Book: World Gone By
Author: Dennis Lehane
Reviewer: Paul Varian, a longtime journalist who retired from CNN in 2013 after nearly 30 years as a senior editor, writer and executive producer
“World Gone By” is a work of historic fiction enlivened by the punchy, sometimes raunchy dialogue, flawed characters and jarring twists that are trademarks of Dennis Lehane‘s crime novels and gritty screenplays.
It’s the finale of a trilogy that looks at the dark side of life in 20th Century America from the end of one world war through the early days of a second.
It traces the rise of organized crime through the career, and personal life, of Joe Coughlin, renegade youngest son of a high-ranking but crooked cop, who rejects the family business for the life of an outlaw. And it features real-life gangsters like Lucky Luciano, Meyer Lansky and Carlos Marcello.
But, like “The Godfather,” it’s also about family, favors and debts that must be repaid.
Coughlin is a son who rejected his father, but resembles him physically and inherited his ruthless streak. And he’s a father more than willing to kill to protect his young son, especially after his wife was shot dead by a gunman aiming for him.
After Coughlin murdered a man in the kitchen of his home as the victim’s son was settling down for the night upstairs, “he thought of all the children who would grow up without fathers because he and men like him existed,” Lehane wrote.
But even though the mob had a “sacred rule … never involve families,” the reality was much harsher. “They didn’t kill families, true. They just amputated them.”
Lehane’s trilogy starts with the epic “A Given Day” set in post-World War I Boston, a cauldron of racism, corruption and anarchy. Then comes the more cinema-friendly “Live By Night” that traces Joe Coughlin’s rise in the underworld from violent confrontations with brutal Boston bootleggers to his anointing as Tampa kingpin in Florida‘s rumrunning trade.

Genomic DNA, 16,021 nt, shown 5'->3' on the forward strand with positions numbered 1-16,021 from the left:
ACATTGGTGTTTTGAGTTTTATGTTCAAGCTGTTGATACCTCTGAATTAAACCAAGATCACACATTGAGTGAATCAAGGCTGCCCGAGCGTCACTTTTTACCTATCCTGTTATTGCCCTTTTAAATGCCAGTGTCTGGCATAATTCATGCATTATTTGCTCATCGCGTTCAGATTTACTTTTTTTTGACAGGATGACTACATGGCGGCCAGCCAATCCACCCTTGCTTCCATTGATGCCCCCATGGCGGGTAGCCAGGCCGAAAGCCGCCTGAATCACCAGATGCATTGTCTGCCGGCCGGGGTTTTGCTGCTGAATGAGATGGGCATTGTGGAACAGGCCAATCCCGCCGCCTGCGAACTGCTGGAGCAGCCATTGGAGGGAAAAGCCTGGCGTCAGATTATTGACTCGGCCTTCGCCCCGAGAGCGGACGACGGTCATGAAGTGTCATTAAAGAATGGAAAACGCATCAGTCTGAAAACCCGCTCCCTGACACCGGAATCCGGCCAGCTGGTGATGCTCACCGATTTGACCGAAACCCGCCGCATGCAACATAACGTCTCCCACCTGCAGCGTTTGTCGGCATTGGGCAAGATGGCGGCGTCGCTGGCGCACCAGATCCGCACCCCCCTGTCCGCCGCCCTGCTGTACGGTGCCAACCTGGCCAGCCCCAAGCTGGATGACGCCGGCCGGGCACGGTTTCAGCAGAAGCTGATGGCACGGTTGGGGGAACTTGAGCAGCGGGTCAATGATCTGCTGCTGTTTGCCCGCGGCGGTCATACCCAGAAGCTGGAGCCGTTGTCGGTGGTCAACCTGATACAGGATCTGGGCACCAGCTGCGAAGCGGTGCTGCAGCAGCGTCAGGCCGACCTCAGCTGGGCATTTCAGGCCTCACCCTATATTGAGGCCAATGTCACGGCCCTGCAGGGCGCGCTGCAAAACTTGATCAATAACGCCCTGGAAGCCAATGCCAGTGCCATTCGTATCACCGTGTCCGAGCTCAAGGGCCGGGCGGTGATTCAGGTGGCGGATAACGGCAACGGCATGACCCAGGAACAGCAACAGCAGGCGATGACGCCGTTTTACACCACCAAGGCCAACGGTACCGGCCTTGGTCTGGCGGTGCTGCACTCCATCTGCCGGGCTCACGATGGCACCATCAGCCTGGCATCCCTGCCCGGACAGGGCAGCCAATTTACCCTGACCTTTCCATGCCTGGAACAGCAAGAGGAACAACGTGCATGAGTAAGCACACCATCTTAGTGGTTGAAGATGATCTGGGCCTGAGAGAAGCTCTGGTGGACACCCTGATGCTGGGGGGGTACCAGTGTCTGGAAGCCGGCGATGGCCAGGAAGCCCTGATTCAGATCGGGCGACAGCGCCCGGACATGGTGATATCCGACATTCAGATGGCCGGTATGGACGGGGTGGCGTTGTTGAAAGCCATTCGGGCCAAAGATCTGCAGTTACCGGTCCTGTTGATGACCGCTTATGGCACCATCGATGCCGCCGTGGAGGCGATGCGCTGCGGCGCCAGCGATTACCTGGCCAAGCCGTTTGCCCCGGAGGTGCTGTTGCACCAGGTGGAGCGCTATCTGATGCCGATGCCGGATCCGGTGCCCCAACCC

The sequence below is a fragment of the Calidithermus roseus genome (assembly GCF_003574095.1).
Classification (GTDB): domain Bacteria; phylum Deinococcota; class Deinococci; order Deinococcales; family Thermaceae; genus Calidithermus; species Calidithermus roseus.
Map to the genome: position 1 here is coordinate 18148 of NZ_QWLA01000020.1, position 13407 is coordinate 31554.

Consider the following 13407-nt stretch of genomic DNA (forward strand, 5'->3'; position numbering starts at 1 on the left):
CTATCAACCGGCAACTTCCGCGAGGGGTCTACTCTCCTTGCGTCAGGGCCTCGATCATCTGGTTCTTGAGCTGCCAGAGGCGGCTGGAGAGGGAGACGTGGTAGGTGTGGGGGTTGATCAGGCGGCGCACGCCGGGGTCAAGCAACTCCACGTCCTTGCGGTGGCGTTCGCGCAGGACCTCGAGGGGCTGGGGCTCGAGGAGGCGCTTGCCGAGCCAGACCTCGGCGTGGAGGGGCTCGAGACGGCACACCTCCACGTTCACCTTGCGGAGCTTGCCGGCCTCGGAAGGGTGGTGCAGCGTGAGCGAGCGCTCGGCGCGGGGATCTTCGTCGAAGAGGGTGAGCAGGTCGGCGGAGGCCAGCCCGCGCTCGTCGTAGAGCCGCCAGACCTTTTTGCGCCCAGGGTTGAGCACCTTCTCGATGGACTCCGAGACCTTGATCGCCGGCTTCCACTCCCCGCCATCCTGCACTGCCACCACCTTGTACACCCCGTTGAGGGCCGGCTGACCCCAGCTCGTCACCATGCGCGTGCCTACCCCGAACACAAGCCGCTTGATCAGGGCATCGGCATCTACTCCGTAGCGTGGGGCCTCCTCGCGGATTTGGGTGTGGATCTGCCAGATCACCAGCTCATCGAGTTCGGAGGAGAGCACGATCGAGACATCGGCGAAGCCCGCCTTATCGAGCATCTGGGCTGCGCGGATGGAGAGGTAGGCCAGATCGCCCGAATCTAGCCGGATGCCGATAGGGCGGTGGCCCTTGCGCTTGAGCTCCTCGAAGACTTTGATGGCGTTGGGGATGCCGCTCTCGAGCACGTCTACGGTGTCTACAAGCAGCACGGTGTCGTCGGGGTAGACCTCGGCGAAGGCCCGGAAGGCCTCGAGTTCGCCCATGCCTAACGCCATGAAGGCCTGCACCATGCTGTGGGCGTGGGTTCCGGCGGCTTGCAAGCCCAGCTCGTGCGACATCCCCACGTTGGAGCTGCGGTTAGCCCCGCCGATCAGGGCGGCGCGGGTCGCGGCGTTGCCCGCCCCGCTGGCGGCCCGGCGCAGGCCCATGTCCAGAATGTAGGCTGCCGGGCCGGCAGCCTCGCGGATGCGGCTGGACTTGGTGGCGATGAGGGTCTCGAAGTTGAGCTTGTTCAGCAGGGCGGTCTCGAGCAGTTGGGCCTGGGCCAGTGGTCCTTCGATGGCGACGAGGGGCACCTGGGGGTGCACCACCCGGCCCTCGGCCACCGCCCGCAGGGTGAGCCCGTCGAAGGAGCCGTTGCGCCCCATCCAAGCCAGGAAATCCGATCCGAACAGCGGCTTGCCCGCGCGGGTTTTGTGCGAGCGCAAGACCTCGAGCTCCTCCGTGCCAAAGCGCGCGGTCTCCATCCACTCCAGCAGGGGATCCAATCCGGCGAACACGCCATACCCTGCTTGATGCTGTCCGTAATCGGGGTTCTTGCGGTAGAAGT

In “World Gone By,” Coughlin returns from a self-imposed exile in Cuba as consigliere for Tampa’s Ybor City mob who first suggests and helps negotiate Luciano’s prison release and deportation to Sicily and partners with Lansky in the Mafia’s expansion into Fulgencio Batista’s Cuba.
All the while, he becomes prominent in Tampa’s high society circles as a legitimate businessman adept at “bringing the beacons of this city into contact with the demons, making it all seem like a lark” — even as he gets tangled up in a scandalous sexual affair with the mayor’s wife.
But he is haunted by rumors that a contract has been put out on him and recurring ghostly visions of a 6- or 7-year-old boy dressed in out-of-date clothes, a mystery Lehane doesn’t clear up until the book’s startling conclusion.
The rumored contract is the driving force of this novel. The increasingly paranoid Coughlin killed that man in his kitchen after he had been misled into believing he was the hired hitman.
Internecine mob combat follows and the ever-wily Coughlin sets a trap for the man who truly had been plotting his demise, but it has unintended consequences.